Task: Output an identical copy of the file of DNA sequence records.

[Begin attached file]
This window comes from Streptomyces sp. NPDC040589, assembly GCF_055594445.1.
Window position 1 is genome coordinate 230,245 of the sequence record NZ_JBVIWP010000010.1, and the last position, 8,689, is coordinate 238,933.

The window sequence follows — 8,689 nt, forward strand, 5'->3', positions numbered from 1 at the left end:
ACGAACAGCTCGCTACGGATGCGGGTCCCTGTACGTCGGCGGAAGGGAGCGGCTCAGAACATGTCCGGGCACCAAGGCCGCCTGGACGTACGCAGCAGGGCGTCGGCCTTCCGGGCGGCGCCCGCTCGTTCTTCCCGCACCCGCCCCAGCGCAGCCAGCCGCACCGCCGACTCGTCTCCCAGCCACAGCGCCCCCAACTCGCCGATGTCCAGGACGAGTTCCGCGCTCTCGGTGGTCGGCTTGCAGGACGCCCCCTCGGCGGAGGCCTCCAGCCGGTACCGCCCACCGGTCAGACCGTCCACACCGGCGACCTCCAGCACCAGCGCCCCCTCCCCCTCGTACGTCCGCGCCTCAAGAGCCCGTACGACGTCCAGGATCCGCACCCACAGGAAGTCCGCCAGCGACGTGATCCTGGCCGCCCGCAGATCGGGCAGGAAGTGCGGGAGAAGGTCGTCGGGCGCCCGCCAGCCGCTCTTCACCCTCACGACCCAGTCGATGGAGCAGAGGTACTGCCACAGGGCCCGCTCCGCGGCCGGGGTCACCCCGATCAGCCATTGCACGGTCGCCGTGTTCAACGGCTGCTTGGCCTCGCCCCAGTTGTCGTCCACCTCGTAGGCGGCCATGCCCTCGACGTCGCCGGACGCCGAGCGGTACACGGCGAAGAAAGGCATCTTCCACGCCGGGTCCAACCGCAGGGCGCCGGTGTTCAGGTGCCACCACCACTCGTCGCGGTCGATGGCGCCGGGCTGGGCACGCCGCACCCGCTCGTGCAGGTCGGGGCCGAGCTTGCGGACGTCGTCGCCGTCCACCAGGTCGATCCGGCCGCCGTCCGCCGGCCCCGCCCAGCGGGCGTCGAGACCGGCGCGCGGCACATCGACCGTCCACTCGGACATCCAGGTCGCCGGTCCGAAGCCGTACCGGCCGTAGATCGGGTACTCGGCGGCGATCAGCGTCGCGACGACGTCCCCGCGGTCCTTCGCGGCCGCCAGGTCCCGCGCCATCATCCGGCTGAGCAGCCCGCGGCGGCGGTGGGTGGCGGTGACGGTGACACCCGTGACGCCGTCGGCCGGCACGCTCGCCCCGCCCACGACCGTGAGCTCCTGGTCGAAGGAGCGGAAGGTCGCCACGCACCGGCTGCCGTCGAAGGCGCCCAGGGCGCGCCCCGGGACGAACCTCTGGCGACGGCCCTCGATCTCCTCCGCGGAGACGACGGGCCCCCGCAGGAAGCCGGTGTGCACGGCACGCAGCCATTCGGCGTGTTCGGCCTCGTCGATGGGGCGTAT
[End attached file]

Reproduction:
This window comes from Streptomyces sp. NPDC040589, assembly GCF_055594445.1.
Window position 1 is genome coordinate 230,245 of the sequence record NZ_JBVIWP010000010.1, and the last position, 8,689, is coordinate 238,933.

The window sequence follows — 8,689 nt, forward strand, 5'->3', positions numbered from 1 at the left end:
ACGAACAGCTCGCTACGGATGCGGGTCCCTGTACGTCGGCGGAAGGGAGCGGCTCAGAACATGTCCGGGCACCAAGGCCGCCTGGACGTACGCAGCAGGGCGTCGGCCTTCCGGGCGGCGCCCGCTCGTTCTTCCCGCACCCGCCCCAGCGCAGCCAGCCGCACCGCCGACTCGTCTCCCAGCCACAGCGCCCCCAACTCGCCGATGTCCAGGACGAGTTCCGCGCTCTCGGTGGTCGGCTTGCAGGACGCCCCCTCGGCGGAGGCCTCCAGCCGGTACCGCCCACCGGTCAGACCGTCCACACCGGCGACCTCCAGCACCAGCGCCCCCTCCCCCTCGTACGTCCGCGCCTCAAGAGCCCGTACGACGTCCAGGATCCGCACCCACAGGAAGTCCGCCAGCGACGTGATCCTGGCCGCCCGCAGATCGGGCAGGAAGTGCGGGAGAAGGTCGTCGGGCGCCCGCCAGCCGCTCTTCACCCTCACGACCCAGTCGATGGAGCAGAGGTACTGCCACAGGGCCCGCTCCGCGGCCGGGGTCACCCCGATCAGCCATTGCACGGTCGCCGTGTTCAACGGCTGCTTGGCCTCGCCCCAGTTGTCGTCCACCTCGTAGGCGGCCATGCCCTCGACGTCGCCGGACGCCGAGCGGTACACGGCGAAGAAAGGCATCTTCCACGCCGGGTCCAACCGCAGGGCGCCGGTGTTCAGGTGCCACCACCACTCGTCGCGGTCGATGGCGCCGGGCTGGGCACGCCGCACCCGCTCGTGCAGGTCGGGGCCGAGCTTGCGGACGTCGTCGCCGTCCACCAGGTCGATCCGGCCGCCGTCCGCCGGCCCCGCCCAGCGGGCGTCGAGACCGGCGCGCGGCACATCGACCGTCCACTCGGACATCCAGGTCGCCGGTCCGAAGCCGTACCGGCCGTAGATCGGGTACTCGGCGGCGATCAGCGTCGCGACGACGTCCCCGCGGTCCTTCGCGGCCGCCAGGTCCCGCGCCATCATCCGGCTGAGCAGCCCGCGGCGGCGGTGGGTGGCGGTGACGGTGACACCCGTGACGCCGTCGGCCGGCACGCTCGCCCCGCCCACGACCGTGAGCTCCTGGTCGAAGGAGCGGAAGGTCGCCACGCACCGGCTGCCGTCGAAGGCGCCCAGGGCGCGCCCCGGGACGAACCTCTGGCGACGGCCCTCGATCTCCTCCGCGGAGACGACGGGCCCCCGCAGGAAGCCGGTGTGCACGGCACGCAGCCATTCGGCGTGTTCGGCCTCGTCGATGGGGCGTAT